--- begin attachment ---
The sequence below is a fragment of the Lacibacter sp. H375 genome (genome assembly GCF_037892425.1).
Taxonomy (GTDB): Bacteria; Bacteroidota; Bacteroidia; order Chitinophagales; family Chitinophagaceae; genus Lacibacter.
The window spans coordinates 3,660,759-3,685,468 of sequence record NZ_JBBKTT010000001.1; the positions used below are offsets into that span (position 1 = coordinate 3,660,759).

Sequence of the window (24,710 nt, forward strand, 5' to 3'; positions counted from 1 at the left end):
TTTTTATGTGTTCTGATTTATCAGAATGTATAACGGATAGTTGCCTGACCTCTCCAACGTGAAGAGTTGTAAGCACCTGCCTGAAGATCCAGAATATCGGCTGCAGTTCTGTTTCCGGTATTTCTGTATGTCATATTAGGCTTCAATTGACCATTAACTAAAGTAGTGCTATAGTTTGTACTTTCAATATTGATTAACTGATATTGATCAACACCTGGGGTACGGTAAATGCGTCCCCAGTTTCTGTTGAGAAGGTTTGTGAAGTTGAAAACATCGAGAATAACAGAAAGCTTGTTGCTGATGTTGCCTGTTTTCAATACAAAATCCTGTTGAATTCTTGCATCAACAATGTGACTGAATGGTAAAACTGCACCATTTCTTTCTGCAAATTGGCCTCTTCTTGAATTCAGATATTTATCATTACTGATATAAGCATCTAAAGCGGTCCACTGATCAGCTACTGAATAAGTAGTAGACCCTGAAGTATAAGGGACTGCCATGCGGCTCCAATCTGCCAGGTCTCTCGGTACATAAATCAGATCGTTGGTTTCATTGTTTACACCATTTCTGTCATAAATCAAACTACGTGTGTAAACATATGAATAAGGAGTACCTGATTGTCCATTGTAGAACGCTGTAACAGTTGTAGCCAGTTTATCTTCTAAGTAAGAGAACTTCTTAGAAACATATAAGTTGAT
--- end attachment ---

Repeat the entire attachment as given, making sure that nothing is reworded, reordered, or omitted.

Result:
The sequence below is a fragment of the Lacibacter sp. H375 genome (genome assembly GCF_037892425.1).
Taxonomy (GTDB): Bacteria; Bacteroidota; Bacteroidia; order Chitinophagales; family Chitinophagaceae; genus Lacibacter.
The window spans coordinates 3,660,759-3,685,468 of sequence record NZ_JBBKTT010000001.1; the positions used below are offsets into that span (position 1 = coordinate 3,660,759).

Sequence of the window (24,710 nt, forward strand, 5' to 3'; positions counted from 1 at the left end):
TTTTTATGTGTTCTGATTTATCAGAATGTATAACGGATAGTTGCCTGACCTCTCCAACGTGAAGAGTTGTAAGCACCTGCCTGAAGATCCAGAATATCGGCTGCAGTTCTGTTTCCGGTATTTCTGTATGTCATATTAGGCTTCAATTGACCATTAACTAAAGTAGTGCTATAGTTTGTACTTTCAATATTGATTAACTGATATTGATCAACACCTGGGGTACGGTAAATGCGTCCCCAGTTTCTGTTGAGAAGGTTTGTGAAGTTGAAAACATCGAGAATAACAGAAAGCTTGTTGCTGATGTTGCCTGTTTTCAATACAAAATCCTGTTGAATTCTTGCATCAACAATGTGACTGAATGGTAAAACTGCACCATTTCTTTCTGCAAATTGGCCTCTTCTTGAATTCAGATATTTATCATTACTGATATAAGCATCTAAAGCGGTCCACTGATCAGCTACTGAATAAGTAGTAGACCCTGAAGTATAAGGGACTGCCATGCGGCTCCAATCTGCCAGGTCTCTCGGTACATAAATCAGATCGTTGGTTTCATTGTTTACACCATTTCTGTCATAAATCAAACTACGTGTGTAAACATATGAATAAGGAGTACCTGATTGTCCATTGTAGAACGCTGTAACAGTTGTAGCCAGTTTATCTTCTAAGTAAGAGAACTTCTTAGAAACATATAAGTTGAT